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Nebraska's highest tourism award, the Henry Fonda Award, was given to Mike Voorhies, the University of Nebraska paleontologist who discovered, studied and helped develop the Ashfall Fossil Beds site in northeast Nebraska, one of the premier mammal fossil sites in the world.

Nebraska Tourism Director Kathy McKillip announced the 2013 Nebraska Travel Industry award winners at the annual Nebraska Travel Conference in Norfolk.

The Fonda award recognizes an individual who has devoted many years of service to promoting Nebraska on a local, regional and statewide level. "This person loves Nebraska and has made it his life's work to support and promote education, tourism and the preservation of Nebraska's precious historical treasures," McKillip said at the awards ceremony Thursday.

In 1971, Voorhies was exploring the tributaries of the Verdigre Creek valley in search of fossils when he discovered a baby rhino skeleton protruding from a creek bank. It turned out that the rhino was among thousands of animals buried when a volcanic eruption covered parts of what became Nebraska with as much as 10 feet of ash.

"Michael and his colleagues made the decision to excavate the site and leave the animals in their positions, rather than removing the skeletons to the museum so that visitors can visit this time capsule and view what Nebraska wildlife was like long before modern human beings ventured onto the Great Plains," McKillip said.

"Over several decades, Voorhies has been instrumental in seeking out recognition for the site and the support necessary to turn it into what is now known as Ashfall Fossil Beds State Historical Park," McKillip said. "After many years of planning, the park was finally developed in 1991. The park is between Royal and Orchard in Antelope County in northeast Nebraska. In 2012 alone, over 16,000 visitors, students and paleontologists have come to work, study and visit this historically significant site."

The Nebraska Game and Parks Foundation purchased the land in 1986, and the Burlington Northern Foundation supplied a grant for construction. Paleontologists and interpretive staff at the site are provided by the University of Nebraska State Museum in Lincoln.

Voorhies is professor emeritus in the Department of Earth and Atmospheric Sciences at the University of Nebraska-Lincoln.  

Other awards included:

* The Outstanding Tourism Association Award was given to the Southeast Nebraska Tourism Council. The Southeast Nebraska Tourism Council is comprised largely of volunteers who promote tourism in the 12-county region that includes Cass, Fillmore, Gage, Jefferson, Johnson, Nemaha, Otoe, Pawnee, Richardson, Saline, Sarpy and Thayer Counties. SENTC has dedicated 25 years to promoting the community with travel guides, rack cards, circle tours, a website and other materials. "The council members take great pride in their communities and do a great job of encouraging visitors to take multi-day trips resulting in overnight stays and dollars being spent in the communities," the commission said.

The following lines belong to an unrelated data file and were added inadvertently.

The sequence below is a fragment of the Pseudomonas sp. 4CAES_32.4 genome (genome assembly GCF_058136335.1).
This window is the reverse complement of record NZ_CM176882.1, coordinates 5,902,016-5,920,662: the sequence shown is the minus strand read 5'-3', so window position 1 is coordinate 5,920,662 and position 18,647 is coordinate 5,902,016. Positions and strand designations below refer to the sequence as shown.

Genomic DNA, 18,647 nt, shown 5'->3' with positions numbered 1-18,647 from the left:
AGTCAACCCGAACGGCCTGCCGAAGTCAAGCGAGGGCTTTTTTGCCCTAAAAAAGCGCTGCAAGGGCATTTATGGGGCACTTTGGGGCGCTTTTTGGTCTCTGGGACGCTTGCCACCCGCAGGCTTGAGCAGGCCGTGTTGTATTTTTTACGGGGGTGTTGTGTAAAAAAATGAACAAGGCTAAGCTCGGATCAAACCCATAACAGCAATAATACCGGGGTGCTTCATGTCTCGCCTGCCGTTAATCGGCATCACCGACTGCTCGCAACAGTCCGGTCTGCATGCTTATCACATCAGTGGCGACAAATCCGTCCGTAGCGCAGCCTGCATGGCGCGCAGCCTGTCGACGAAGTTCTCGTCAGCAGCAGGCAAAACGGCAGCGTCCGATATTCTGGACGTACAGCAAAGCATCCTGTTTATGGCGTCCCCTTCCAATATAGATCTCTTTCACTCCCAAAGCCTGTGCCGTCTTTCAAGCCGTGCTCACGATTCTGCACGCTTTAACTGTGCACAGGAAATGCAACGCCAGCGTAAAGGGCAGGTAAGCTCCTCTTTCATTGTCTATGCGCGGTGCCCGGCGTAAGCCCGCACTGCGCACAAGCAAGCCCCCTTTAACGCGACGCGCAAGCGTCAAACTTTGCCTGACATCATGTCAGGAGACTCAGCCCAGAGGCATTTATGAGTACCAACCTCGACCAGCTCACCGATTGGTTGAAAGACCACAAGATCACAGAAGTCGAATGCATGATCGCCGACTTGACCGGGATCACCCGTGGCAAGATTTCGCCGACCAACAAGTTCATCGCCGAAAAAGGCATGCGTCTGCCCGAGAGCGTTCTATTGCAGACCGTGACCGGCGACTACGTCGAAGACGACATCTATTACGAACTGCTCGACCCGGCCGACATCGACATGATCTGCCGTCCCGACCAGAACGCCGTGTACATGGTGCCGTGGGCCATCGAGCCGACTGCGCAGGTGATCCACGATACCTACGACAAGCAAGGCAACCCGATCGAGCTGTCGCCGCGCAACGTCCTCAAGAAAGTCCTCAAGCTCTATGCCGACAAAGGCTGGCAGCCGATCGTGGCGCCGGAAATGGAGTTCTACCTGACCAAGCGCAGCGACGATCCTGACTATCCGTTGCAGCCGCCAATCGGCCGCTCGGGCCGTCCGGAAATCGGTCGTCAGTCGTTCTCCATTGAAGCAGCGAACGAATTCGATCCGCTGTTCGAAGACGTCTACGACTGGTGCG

The Outstanding Website Award went to Lincoln Convention & Visitors Bureau. "The new website is a central landing point for Lincoln residents and visitors to gain knowledge of upcoming events and activities. The site showcases Lincoln's new brand. The site is well-designed to be an online informational tool with easy navigation and mobile capabilities needed for tourists. With all the progress Lincoln has been seeing, the new website is the perfect addition."

* Outstanding Nature-Tourism Entity Award is JK's Pumpkin Patch. JK's Pumpkin Patch is an agri-tourism site in Lincoln with educational resources to cater to schoolchildren, tourists and the general public.

* The Outstanding Event Award for communities with populations greater than 10,000 was given to Lincoln Highway Centennial Celebration. After more than five years of planning, automobile and road enthusiasts converged from all across the globe in Kearney to celebrate the Centennial of the Lincoln Highway. Kearney hosted a two-day celebration, including a parade of more 140 antique cars that arrived from two automobile e-tours, one that began in Times Square in New York City and the other that began in San Francisco. More than 12,000 people attended the parade.

At the same time the national convention of the Lincoln Highway Association was at the Kearney Holiday Inn. The event gained national attention in USA Today, the New York Times and network news shows.

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